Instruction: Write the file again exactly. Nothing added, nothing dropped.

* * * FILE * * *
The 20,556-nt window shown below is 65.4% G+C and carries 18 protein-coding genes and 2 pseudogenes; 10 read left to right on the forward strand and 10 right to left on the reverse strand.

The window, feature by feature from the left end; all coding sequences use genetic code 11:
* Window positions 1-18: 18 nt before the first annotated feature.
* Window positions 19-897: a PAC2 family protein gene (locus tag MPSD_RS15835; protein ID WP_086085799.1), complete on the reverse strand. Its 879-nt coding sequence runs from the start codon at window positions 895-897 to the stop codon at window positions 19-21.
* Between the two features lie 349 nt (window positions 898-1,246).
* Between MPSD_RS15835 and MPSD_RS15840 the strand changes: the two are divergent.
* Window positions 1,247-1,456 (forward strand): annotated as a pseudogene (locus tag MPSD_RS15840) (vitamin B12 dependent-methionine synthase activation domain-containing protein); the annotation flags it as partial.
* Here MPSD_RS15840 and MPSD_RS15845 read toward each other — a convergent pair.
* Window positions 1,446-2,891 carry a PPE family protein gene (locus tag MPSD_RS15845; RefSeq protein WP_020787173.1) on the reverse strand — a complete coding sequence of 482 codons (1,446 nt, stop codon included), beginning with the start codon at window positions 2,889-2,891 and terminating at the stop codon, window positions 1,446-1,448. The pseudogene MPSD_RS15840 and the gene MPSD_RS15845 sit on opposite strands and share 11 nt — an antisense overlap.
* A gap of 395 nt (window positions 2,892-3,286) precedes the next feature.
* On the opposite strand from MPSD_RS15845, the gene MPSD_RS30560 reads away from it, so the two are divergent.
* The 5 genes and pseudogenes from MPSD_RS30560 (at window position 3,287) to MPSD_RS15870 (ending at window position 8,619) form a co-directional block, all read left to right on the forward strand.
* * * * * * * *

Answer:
The 20,556-nt window shown below is 65.4% G+C and carries 18 protein-coding genes and 2 pseudogenes; 10 read left to right on the forward strand and 10 right to left on the reverse strand.

The window, feature by feature from the left end; all coding sequences use genetic code 11:
* Window positions 1-18: 18 nt before the first annotated feature.
* Window positions 19-897: a PAC2 family protein gene (locus tag MPSD_RS15835; protein ID WP_086085799.1), complete on the reverse strand. Its 879-nt coding sequence runs from the start codon at window positions 895-897 to the stop codon at window positions 19-21.
* Between the two features lie 349 nt (window positions 898-1,246).
* Between MPSD_RS15835 and MPSD_RS15840 the strand changes: the two are divergent.
* Window positions 1,247-1,456 (forward strand): annotated as a pseudogene (locus tag MPSD_RS15840) (vitamin B12 dependent-methionine synthase activation domain-containing protein); the annotation flags it as partial.
* Here MPSD_RS15840 and MPSD_RS15845 read toward each other — a convergent pair.
* Window positions 1,446-2,891 carry a PPE family protein gene (locus tag MPSD_RS15845; RefSeq protein WP_020787173.1) on the reverse strand — a complete coding sequence of 482 codons (1,446 nt, stop codon included), beginning with the start codon at window positions 2,889-2,891 and terminating at the stop codon, window positions 1,446-1,448. The pseudogene MPSD_RS15840 and the gene MPSD_RS15845 sit on opposite strands and share 11 nt — an antisense overlap.
* A gap of 395 nt (window positions 2,892-3,286) precedes the next feature.
* On the opposite strand from MPSD_RS15845, the gene MPSD_RS30560 reads away from it, so the two are divergent.
* The 5 genes and pseudogenes from MPSD_RS30560 (at window position 3,287) to MPSD_RS15870 (ending at window position 8,619) form a co-directional block, all read left to right on the forward strand.